QUESTION: Okay, there’s the President yesterday being very clear, we’re going to close the border in a year. Secretary of State Mike Pompeo is here. He said unless they stop the flow of drugs and migrants, in a year we’re going to close the border maybe and – but we will start slapping tariffs. So it sounds like the President is giving them a little breathing room rather than closing it tomorrow.

SECRETARY POMPEO: Yeah, Steve, I think that’s right. But make no mistake, Congress shouldn’t have any breathing room. We’ve got to change these laws. This is a real crisis at the border, not only the people – the tragic stories that you hear about folks coming across, the risk to security it presents. I think about this as the Secretary of State every day – the drugs that are coming across the border: fentanyl, opioids, other substances moving is a serious issue. President Trump is using every tool in his toolkit to try to stop this.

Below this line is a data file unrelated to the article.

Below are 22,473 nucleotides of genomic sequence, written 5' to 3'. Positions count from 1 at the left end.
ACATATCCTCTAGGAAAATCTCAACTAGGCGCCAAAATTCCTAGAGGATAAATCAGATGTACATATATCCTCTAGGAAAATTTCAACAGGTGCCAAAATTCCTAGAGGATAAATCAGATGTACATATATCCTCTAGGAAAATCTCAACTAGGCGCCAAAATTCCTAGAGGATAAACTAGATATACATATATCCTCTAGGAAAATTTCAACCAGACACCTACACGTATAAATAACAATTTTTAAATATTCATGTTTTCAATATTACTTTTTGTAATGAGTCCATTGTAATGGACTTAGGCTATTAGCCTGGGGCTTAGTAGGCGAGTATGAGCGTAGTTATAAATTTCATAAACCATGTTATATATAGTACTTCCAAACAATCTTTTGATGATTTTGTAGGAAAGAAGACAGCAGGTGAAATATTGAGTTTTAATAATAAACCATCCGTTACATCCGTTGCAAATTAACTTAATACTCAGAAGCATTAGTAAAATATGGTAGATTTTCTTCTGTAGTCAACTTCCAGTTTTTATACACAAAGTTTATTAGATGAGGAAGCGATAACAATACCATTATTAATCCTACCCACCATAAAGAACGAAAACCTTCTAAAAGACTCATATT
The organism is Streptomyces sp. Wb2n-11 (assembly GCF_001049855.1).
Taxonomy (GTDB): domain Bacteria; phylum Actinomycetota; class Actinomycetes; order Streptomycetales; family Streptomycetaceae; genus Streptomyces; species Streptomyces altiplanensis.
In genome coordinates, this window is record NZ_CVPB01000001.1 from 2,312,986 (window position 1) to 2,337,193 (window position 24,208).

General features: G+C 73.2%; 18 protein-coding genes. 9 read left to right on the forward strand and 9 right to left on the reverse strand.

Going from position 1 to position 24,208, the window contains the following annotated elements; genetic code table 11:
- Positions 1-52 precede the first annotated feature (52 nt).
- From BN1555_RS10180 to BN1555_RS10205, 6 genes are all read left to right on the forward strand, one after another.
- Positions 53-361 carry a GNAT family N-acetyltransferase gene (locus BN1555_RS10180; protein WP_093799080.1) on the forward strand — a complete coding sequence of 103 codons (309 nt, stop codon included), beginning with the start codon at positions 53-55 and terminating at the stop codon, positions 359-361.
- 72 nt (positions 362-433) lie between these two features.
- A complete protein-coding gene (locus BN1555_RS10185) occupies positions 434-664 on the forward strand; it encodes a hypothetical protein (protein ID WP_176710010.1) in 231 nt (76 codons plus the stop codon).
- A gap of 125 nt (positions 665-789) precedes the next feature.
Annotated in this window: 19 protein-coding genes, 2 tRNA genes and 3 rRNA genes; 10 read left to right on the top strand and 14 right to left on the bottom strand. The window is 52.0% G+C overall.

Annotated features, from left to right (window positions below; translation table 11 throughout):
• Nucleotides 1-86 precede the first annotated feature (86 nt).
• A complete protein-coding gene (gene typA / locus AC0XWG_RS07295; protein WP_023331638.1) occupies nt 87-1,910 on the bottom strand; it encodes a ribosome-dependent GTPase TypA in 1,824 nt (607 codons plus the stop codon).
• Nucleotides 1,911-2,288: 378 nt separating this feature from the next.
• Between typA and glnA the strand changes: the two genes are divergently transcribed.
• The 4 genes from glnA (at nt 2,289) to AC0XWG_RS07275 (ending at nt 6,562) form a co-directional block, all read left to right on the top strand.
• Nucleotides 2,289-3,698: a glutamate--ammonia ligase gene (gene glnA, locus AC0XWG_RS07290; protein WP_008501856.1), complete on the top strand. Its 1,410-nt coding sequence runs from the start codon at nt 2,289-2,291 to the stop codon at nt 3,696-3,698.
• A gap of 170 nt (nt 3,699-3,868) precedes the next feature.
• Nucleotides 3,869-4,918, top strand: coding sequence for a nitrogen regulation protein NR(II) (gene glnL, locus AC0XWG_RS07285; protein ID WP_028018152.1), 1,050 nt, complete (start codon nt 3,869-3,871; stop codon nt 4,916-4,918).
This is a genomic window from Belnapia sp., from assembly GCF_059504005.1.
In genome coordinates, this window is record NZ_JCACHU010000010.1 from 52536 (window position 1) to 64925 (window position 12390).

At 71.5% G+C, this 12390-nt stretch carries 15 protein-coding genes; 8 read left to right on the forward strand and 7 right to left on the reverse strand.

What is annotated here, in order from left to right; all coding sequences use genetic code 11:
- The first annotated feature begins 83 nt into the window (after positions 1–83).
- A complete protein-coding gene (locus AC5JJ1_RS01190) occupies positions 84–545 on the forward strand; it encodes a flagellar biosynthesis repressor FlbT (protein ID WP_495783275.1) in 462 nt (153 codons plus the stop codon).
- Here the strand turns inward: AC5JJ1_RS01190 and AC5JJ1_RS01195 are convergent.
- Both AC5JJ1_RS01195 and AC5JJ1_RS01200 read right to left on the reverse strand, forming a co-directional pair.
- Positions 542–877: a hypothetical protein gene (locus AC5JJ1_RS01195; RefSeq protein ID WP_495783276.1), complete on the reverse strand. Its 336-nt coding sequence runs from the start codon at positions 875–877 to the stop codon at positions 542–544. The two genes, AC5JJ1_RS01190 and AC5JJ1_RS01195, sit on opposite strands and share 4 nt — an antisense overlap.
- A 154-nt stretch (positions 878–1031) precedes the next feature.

QUESTION: I’m sure you’re in communication with the administration down in Mexico. What are they saying? Are they saying they’re going to work with the President and they’re going to stop these migrants from crossing our border?

SECRETARY POMPEO: They are. They’re saying they’re going to do it.

QUESTION: They are? What are they going to do?

SECRETARY POMPEO: So we need to see action. So it’s one thing to talk about it, it’s one thing to say it. What we need to do is see not only that they have the will, which they have communicated to us they do; now we need to make sure they have the capacity. So we’ve worked with them to help them for years and years. We’ve provided lots of resources, not only to Mexico but to Guatemala, Honduras, El Salvador as well. They need to get a handle on the situation in their countries. We’re happy to help them if they need technical assistance to do that, but it is going to be about their decision, and they have to do it, and if not, the President is going to ensure that we protect our nation.